When One Door Closes
Tunde Oye (Van Vicker) marries a Caucasian, Rose (Sarah Spicer), in order to elongate his stay in the US and become a US citizen. There are problems along the way, culminating in their divorce and Tunde’s second marriage to Elechi (Clarice Kulah), who divorces her abusive husband, Emeka Atuma (Chet Anekwe).
The screenplay by Clarice Kulah and Anita Bryant can be best described as a happy-clappy script full of convenient turn of events. The conflicts are weak, having predictable outcomes.
The recourse to church and the pastor is characteristic of Nollywood films where conflict resolution becomes too simplified by the clergyman, who seems to have a magic wand for solving all problems. In real life and even in biblical stories, people endure hardship, wriggling out of crises or succumbing to them through the decisions they take. However, in many of these films, decision-making is given little attention. Instead, an individual who fixes all problems at an instant always comes to the rescue.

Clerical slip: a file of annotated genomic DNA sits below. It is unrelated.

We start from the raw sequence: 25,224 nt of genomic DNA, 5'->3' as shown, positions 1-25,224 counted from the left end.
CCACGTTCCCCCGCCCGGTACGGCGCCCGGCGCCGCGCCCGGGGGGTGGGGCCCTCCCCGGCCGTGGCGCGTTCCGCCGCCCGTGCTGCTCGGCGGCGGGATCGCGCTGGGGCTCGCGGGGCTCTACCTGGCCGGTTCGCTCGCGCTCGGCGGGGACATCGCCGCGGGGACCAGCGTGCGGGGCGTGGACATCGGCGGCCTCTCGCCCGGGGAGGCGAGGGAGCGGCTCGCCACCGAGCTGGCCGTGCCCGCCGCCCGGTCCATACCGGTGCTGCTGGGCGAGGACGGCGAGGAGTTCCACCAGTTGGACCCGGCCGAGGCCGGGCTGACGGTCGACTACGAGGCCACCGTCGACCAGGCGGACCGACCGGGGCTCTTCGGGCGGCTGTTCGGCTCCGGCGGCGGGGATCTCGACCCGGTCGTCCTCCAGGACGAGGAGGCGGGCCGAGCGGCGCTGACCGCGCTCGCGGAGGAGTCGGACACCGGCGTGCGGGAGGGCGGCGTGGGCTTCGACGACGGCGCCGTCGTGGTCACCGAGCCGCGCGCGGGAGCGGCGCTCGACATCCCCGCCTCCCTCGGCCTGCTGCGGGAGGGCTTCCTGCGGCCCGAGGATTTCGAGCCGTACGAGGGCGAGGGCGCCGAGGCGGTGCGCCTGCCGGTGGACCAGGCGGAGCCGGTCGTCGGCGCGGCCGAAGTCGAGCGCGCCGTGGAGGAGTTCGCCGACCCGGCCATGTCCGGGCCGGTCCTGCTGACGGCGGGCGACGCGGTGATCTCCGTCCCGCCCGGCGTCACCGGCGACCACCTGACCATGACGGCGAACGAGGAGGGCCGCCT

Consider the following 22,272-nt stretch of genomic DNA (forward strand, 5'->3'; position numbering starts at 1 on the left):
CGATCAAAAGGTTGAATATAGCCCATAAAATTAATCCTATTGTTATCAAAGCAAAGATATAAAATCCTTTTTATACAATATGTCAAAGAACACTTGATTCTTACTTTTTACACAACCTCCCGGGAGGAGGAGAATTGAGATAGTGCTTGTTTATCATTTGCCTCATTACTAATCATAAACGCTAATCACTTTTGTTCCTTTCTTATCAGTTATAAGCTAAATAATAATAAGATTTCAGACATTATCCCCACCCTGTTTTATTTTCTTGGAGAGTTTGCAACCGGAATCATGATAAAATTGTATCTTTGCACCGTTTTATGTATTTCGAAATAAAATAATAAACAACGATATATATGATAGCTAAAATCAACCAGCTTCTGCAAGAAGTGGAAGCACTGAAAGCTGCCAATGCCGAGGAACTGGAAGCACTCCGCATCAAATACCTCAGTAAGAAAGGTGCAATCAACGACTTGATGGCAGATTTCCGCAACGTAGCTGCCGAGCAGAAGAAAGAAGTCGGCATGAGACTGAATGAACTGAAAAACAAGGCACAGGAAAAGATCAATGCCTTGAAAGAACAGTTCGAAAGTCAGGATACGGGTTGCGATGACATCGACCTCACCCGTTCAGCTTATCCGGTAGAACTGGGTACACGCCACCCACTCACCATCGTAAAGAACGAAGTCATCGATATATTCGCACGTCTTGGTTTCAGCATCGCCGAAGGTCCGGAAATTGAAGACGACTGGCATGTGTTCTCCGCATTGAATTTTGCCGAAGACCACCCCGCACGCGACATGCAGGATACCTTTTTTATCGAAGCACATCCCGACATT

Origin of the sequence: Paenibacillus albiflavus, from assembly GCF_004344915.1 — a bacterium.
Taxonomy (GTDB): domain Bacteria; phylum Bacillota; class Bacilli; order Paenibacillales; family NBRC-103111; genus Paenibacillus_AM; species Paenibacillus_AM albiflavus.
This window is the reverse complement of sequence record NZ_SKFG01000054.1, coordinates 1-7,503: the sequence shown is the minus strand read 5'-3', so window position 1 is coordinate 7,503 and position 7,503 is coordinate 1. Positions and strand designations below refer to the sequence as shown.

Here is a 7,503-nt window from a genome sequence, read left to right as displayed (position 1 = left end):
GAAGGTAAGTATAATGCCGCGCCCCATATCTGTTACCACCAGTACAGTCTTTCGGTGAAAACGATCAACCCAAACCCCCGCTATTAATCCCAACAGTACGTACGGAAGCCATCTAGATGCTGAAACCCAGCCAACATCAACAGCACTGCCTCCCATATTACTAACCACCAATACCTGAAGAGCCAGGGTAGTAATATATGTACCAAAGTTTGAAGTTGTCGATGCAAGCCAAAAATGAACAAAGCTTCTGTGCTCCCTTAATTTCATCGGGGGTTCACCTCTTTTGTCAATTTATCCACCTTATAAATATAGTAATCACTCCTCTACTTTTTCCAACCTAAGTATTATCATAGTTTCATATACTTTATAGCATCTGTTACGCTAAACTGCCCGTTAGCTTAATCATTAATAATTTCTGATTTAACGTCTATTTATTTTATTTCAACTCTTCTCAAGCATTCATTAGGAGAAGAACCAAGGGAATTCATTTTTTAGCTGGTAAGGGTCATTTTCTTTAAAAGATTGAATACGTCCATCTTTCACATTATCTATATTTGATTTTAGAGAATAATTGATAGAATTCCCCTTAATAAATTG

Another shocking revelation by the end credits is that Robert Peters is both the Director and the Director-of-Photography of the project! How can one individual simultaneously handle two critical aspects of the same project that require two different professionals?
In When One Door Closes, both Tunde and Rose deserve punishment for breaking the law – entering into an arranged marriage for the purpose of becoming a US citizen in the case of the man and collecting money to marry a Nigerian immigrant plus aiding the man, in the process, to become a US citizen, in the case of the woman.
In all, When One Door Closes is a diaspora film, which tells a rose garden kind-of-story, preferring the triumph of its lead male character at all costs rather than exploring the pitfalls of cupboard love and marriage of convenience.